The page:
T-2, Nuclear and Particle Physics, Astrophysics and Cosmology

Understanding the QCD Cascade

Duff Neill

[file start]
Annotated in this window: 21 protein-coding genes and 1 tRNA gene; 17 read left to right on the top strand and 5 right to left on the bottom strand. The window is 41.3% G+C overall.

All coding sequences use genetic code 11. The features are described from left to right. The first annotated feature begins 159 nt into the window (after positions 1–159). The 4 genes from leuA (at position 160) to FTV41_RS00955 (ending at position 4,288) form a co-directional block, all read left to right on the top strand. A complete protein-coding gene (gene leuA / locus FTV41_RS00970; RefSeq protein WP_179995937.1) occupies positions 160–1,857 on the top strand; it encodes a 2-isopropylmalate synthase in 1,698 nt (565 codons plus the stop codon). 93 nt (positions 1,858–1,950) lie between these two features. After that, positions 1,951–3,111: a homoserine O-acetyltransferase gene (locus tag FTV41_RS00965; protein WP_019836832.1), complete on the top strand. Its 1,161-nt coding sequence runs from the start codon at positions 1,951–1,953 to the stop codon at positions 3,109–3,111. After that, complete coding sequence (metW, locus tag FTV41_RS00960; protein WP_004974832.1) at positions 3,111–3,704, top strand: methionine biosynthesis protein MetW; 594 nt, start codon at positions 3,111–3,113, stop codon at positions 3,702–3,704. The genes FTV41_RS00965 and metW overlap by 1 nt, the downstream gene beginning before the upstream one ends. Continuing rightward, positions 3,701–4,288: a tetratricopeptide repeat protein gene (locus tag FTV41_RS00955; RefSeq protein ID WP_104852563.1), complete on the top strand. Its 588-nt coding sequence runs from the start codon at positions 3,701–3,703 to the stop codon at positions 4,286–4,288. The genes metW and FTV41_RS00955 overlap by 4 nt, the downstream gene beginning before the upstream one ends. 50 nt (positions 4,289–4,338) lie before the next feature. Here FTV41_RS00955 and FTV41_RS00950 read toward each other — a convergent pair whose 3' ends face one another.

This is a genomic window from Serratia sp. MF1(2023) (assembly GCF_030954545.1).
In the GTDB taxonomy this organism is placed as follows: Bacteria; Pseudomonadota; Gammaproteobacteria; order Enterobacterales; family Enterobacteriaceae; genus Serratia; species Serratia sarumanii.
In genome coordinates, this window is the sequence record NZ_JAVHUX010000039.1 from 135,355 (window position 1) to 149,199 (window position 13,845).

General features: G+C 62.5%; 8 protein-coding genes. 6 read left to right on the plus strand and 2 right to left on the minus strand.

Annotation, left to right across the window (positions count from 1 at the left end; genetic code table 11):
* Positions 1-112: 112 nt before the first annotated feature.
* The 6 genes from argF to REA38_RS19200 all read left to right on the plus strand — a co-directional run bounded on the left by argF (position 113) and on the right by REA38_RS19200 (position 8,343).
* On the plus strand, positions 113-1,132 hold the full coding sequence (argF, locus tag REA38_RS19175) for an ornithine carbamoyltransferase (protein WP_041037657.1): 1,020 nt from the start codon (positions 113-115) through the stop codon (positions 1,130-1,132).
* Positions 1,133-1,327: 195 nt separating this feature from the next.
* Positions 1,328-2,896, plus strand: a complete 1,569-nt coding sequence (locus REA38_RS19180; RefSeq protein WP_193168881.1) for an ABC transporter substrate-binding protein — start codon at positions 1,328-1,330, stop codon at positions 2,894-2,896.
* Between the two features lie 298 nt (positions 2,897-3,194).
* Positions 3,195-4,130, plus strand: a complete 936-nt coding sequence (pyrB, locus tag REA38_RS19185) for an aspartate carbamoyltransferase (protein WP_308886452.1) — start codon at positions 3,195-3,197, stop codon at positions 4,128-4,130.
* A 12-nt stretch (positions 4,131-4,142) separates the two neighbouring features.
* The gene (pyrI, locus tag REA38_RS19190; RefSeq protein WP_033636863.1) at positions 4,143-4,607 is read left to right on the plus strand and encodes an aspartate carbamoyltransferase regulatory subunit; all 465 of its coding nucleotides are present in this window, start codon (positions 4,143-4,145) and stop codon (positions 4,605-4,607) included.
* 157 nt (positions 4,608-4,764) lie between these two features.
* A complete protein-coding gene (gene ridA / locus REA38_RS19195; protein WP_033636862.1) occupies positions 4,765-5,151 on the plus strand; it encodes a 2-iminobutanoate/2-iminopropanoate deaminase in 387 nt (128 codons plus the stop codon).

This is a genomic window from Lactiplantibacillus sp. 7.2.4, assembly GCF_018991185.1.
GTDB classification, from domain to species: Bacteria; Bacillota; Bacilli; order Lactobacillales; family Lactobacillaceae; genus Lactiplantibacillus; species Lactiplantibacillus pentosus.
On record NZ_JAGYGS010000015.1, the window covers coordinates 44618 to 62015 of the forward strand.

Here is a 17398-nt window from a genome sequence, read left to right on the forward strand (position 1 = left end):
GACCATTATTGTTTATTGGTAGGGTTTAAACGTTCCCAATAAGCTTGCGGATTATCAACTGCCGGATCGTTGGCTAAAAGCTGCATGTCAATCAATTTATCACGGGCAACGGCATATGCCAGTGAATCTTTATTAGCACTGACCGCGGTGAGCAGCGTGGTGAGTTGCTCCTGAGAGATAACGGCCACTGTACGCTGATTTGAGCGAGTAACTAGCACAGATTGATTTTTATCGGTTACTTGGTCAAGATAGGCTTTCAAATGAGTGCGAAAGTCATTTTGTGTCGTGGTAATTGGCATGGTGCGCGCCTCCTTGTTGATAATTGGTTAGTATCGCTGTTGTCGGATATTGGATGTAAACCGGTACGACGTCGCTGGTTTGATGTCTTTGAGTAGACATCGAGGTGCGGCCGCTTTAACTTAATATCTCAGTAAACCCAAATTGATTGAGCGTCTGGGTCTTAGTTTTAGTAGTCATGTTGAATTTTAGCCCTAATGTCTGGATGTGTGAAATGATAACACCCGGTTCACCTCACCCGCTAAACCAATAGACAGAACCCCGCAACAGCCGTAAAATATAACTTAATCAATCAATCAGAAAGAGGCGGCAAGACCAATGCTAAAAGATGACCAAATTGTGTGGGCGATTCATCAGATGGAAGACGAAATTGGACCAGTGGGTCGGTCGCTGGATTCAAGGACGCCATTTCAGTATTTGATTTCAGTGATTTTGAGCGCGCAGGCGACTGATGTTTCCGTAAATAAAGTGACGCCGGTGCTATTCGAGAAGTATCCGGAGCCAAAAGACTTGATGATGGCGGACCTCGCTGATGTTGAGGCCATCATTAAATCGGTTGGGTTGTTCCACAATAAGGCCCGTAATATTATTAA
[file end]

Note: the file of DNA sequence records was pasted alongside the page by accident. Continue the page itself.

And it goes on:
QCD probed at high energies has effectively massless degrees of freedom. Thus it readily decays into softer modes. Thus a fundamental problem for those who want to understand the energetic hard interactions of a modern collider is understanding the properties of this cascade. Exclusive observables that constrain all of phase space with a single parameter allow for a clean theoretical treatment of the cascade, as shown by the comparison between theory and data for the thrust distribution for electron-positron colliders. Such observables, since they constrain all of phase space, are often called global. The properties of these global observable are closely tied to the quantum fluctuations of QCD, the virtual corrections. As soon as one asks more differential questions (non-global) about the phase space, carving it up into regions, the distribution of energies becomes much more difficult to predict from first principles. One needs to know the consistent history of the quantum mechanical decay from the UV to the IR. I will discuss how one can understand this consistent history as a quasi-particle like description of the QCD partons, resumming them into jets, which paves the way for a systematic theoretical control of phase space. Time permitting, I will also discuss the coherence properties of the QCD cascade, connections to small-x physics, and attempt to clarify the meaning of the renormalization group for these non-global observables.


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